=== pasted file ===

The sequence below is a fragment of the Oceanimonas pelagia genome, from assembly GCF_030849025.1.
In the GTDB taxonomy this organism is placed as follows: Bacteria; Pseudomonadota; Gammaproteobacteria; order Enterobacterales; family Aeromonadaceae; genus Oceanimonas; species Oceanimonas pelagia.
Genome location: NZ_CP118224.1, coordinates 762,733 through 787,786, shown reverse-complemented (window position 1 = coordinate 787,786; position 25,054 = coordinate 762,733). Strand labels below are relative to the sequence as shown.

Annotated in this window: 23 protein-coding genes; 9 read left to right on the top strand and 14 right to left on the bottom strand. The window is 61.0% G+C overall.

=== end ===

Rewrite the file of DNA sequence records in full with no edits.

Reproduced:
The sequence below is a fragment of the Oceanimonas pelagia genome, from assembly GCF_030849025.1.
In the GTDB taxonomy this organism is placed as follows: Bacteria; Pseudomonadota; Gammaproteobacteria; order Enterobacterales; family Aeromonadaceae; genus Oceanimonas; species Oceanimonas pelagia.
Genome location: NZ_CP118224.1, coordinates 762,733 through 787,786, shown reverse-complemented (window position 1 = coordinate 787,786; position 25,054 = coordinate 762,733). Strand labels below are relative to the sequence as shown.

Annotated in this window: 23 protein-coding genes; 9 read left to right on the top strand and 14 right to left on the bottom strand. The window is 61.0% G+C overall.